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Pics of giant wolf spider

Discussion in 'True Spiders & Other Arachnids' started by Carolina_wolfie, Sep 14, 2012.

  1. Carolina_wolfie

    Carolina_wolfie Arachnosquire Old Timer

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    As you wonderful folks may or may not know, I am starting a wolf spider breeding project. I will be breeding, raising & selling GIANT wolf spiders (Hogna carolinensis). I will be selectively breeding for size. Any spiders which are below the maximum size for the species will NOT be used for breeding. This means that it is very important for me to obtain MONSTERS for my breeding stock. Does anyone want to help me??? In the future, I want to work on establishing my reputation as THE breeder with the world's largest captive bred H. carolinensis who everyone comes to! Anyway, I am posting some pics which show one of my giant wolf spiders. It is an adult female that is feeding on a Turkestan cockroach (Shelfordella lateralis). I want to breed her. Though I don't have any males... unfortunately! :( So, my project is currently at a standstill until I can somehow obtain some large adult males. Here are the pics of one of my girls:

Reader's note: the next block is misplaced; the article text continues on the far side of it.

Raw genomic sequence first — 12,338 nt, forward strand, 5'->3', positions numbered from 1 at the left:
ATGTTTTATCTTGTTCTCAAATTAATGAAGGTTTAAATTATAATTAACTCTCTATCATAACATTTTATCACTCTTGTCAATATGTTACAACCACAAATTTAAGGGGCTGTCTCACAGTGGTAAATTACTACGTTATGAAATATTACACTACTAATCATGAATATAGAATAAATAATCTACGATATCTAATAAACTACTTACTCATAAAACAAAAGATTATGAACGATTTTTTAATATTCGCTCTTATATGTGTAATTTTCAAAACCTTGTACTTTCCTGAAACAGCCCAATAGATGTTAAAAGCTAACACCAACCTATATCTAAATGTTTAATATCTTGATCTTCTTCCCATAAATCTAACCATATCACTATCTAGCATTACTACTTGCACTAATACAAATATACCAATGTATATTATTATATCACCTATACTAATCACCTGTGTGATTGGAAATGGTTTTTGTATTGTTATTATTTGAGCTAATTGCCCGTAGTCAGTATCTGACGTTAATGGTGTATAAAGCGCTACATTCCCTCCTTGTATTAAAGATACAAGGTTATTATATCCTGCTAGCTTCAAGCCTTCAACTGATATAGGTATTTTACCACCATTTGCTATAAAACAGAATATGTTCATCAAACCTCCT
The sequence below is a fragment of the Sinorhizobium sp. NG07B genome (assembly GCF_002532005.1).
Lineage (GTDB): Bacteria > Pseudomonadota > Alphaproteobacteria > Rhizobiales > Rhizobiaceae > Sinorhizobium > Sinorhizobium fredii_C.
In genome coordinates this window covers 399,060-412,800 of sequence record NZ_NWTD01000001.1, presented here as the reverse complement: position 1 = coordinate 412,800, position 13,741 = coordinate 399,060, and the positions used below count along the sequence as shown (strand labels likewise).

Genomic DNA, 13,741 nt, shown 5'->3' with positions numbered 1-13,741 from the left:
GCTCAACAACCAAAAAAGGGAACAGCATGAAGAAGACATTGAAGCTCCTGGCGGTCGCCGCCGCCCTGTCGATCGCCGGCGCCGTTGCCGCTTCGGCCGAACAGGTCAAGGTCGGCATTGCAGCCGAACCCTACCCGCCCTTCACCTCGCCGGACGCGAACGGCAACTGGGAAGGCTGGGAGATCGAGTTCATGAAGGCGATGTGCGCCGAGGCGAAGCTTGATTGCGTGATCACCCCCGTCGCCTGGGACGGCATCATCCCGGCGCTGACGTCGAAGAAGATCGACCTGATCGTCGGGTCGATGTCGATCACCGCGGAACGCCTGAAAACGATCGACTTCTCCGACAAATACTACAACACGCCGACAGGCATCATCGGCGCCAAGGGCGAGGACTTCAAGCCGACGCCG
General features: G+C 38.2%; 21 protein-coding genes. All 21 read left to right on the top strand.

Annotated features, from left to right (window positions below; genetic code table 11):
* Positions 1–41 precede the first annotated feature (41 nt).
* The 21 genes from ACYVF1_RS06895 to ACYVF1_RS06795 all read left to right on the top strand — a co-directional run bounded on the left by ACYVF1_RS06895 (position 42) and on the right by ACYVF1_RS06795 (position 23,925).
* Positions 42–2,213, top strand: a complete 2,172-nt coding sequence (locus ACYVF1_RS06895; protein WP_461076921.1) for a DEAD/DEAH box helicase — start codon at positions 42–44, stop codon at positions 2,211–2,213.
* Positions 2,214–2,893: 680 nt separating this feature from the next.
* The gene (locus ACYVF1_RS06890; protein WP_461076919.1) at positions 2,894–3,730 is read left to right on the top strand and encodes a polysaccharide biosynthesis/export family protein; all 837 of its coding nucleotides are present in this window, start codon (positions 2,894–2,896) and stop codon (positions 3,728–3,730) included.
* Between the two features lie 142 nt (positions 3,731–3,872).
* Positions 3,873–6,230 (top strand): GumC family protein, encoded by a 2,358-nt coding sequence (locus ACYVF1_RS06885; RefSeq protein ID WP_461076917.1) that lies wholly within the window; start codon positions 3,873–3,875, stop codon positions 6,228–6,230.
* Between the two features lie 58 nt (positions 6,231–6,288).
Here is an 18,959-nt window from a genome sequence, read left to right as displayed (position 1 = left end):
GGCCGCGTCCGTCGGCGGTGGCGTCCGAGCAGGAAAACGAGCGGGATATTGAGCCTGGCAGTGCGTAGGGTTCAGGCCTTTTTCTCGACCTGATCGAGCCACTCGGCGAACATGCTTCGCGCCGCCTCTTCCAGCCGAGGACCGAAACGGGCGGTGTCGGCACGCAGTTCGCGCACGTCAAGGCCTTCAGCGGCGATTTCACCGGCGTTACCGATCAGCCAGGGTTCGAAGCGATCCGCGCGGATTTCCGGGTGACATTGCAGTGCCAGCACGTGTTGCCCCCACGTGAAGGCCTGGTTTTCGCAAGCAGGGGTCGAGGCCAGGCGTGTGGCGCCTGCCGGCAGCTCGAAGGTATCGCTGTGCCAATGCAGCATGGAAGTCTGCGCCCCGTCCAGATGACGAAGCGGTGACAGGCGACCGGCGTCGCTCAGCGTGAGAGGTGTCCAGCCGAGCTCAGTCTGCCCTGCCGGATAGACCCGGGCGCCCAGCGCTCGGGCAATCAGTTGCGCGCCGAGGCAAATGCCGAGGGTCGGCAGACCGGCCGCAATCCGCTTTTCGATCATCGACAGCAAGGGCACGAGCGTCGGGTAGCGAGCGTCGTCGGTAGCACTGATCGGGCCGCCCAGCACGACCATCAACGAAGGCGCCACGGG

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    Please bring on the feedback. Thanks! :)
     
  2. jbm150

    jbm150 Arachnoprince

    She looks like a real bruiser, good luck with the project!
     
  3. MarkmD

    MarkmD Arachnoprince

    She/he looks nice but mean. Good pics.
     
  4. Ciphor

    Ciphor Arachnoprince

    Keep us posted on the selective breeding results. I attempted this myself for many years and generations of T. gigantea with no success. The sizes were always variable, and sometimes I'd end up raising a smaller one, and sometimes a larger, no mater how big mom & dad were.
     
  5. Carolina_wolfie

    Carolina_wolfie Arachnosquire Old Timer

    jbm150: Yeah, my girl is a monster! Thanks for wishing me good luck. :)

    ---------- Post added 09-15-2012 at 09:51 AM ----------

    MarkmD: Awwwwww... She's a sweetheart! Hehehe!!! ;)

    ---------- Post added 09-15-2012 at 09:53 AM ----------